The origin of morality is a popular topic among both religious believers and skeptics. In fact, I don’t think I’ve ever witnessed a religious debate where this point has failed to come up. Many religious people, especially Christians, view the existence of a moral code as compelling evidence of their God’s existence, and will often reference the robust moral convictions of famous religious leaders to support that claim.

The most common contemporary example is Martin Luther King Jr., a revered Baptist minister and civil rights leader. King graduated high school at the age of 15 and, after earning two bachelor’s degrees, was awarded a PhD in systematic theology from Boston University in 1955. During that time he served as pastor of the Dexter Avenue Baptist Church in Montgomery, Alabama, and became an outspoken proponent of the American civil rights movement.  In 1964, King became the youngest person to ever win the Nobel Peace Prize at the age of 35. King was a Christian leader who undoubtedly possessed a strong moral compass. However, it isn’t at all clear that his moral convictions arose from his religion.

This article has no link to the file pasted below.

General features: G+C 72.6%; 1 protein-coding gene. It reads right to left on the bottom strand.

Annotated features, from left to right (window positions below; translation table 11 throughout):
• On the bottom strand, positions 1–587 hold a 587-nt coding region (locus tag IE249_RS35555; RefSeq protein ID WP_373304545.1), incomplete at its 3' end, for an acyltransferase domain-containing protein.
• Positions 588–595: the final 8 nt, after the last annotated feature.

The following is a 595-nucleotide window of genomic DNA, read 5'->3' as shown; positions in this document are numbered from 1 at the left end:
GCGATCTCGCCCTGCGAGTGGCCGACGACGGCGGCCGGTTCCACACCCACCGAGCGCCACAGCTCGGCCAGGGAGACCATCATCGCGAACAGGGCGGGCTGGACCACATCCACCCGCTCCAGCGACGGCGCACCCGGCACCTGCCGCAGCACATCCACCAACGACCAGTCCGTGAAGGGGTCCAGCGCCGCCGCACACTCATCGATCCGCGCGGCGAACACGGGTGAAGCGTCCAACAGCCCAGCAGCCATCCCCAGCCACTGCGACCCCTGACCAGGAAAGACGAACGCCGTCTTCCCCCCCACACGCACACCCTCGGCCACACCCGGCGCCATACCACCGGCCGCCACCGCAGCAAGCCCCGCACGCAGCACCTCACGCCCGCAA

In fact, MLK often boldly condemned the actions of the Christian Church.  As Jeff Nall points out in his profile of King’s religious beliefs, MLK roundly criticized many forms of organized religion, not only for its failure to support racial and economic equality (calling it Christianity’s “everlasting shame”), but also for its explicit support of war and violence.  King noted: